HERE WE GO AGAIN: Every year around this time, after the tumbrels have rolled and the blade has come down on the last of the year’s failed shows, the numbers are crunched and the cumulative ratings winner of the TV season just ended is announced. For the last few years – or basically as long as I’ve been writing this column – the big news is usually that Fox has done well, really well, and has either threatened to unseat NBC or CBS for their customary post at the top of the ratings ladder.
It’s a funny ritual – if you find ratings tallies and the imprecise language of demography funny. (I do, which is why you don’t want to invite me to parties.) CBS’ presumed lead for the last few years has been harder to defend, as Fox has taken the lead in more and more key ratings demographics, and has been unofficially crowned winner-in-every-way-that-matters for at least the last two years.
It’s been an irritating little ritual to watch, year after year, and it sometimes seemed like the squeamishness about the obvious truth was motivated by the continued perception of Fox as the upstart, the scrawny fox set among the regal network chickens. After reading the round-ups, with their careful parsing of the ratings, I always wanted to hit the caps key on my keyboard and writing something like FOX IS THE NUMBER ONE NETWORK ALREADY CAN’T WE JUST GET USED TO IT?
This year, there’s no point even pretending anymore, as the Los Angeles Times business section ran a story yesterday that the Nielsen numbers have awarded Fox “the largest audience in prime time” and that the network “should collect blue ribbons in every major demographic category.” The big “but” to the story is that, given the dismal shambles that characterized the 2007-08 season, which began with a generally unimpressive slate of new shows before being derailed by the writers’ strike, Fox’s ascension to the throne feels like being crowned king of some plague-wracked, war-ravaged kingdom.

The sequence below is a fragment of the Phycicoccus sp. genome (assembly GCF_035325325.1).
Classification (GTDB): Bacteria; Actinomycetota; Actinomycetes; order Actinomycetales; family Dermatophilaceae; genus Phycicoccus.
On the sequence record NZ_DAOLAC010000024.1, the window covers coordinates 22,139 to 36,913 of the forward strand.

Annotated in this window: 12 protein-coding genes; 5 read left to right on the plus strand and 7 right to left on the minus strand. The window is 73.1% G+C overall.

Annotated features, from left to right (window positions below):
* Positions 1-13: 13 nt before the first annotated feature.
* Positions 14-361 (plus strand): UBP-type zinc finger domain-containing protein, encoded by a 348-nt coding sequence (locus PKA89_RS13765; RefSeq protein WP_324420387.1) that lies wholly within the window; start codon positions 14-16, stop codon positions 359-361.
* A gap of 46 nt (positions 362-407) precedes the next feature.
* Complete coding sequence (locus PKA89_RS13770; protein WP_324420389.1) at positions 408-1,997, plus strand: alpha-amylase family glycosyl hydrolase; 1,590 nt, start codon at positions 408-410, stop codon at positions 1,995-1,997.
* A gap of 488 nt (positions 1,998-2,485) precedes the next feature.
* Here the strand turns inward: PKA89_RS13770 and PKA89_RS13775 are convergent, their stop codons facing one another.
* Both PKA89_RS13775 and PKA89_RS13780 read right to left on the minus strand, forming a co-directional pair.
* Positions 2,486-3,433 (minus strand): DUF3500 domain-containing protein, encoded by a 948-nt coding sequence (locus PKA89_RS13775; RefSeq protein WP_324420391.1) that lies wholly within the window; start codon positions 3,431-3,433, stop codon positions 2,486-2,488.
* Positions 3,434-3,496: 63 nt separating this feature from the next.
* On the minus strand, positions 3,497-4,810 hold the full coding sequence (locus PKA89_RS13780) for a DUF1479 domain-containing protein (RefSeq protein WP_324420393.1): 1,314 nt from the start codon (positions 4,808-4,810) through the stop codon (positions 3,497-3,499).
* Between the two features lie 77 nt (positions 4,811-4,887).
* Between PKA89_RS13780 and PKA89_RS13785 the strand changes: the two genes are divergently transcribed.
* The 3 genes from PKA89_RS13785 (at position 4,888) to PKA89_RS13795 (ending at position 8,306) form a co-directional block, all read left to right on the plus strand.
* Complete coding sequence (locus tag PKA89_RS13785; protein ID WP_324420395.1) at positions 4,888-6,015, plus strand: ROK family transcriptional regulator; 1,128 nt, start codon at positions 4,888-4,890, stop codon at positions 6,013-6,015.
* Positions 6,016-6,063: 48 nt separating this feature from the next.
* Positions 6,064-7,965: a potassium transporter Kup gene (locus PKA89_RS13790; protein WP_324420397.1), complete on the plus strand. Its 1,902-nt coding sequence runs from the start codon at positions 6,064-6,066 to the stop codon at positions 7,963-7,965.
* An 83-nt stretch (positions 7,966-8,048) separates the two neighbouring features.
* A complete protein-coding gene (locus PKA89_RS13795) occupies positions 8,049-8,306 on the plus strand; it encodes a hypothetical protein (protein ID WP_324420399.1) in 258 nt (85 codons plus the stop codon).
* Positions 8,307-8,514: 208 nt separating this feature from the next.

This is the fourth year in a row that Fox has ruled the 18-49-year-old roost, helped enormously by American Idol, and despite a 10 per cent decline in the show’s ratings. With fewer scripted shows, and a shortened primetime (the network switches to local news at 10pm, while its competition has another hour to fill with original programming), Fox was best positioned to survive the year’s harrowing conditions, and saw a five per cent rise in overall ratings since last year.
Further down the rankings, ABC and CBS are in a photo finish for second place, while NBC, the top network when its comedies ruled the night just a few years ago, is firmly in fourth place. This is known in the business as the Curse Of Joey, and the network is rumoured to be considering ritual exorcism of all of its programming executives at some point over the summer.
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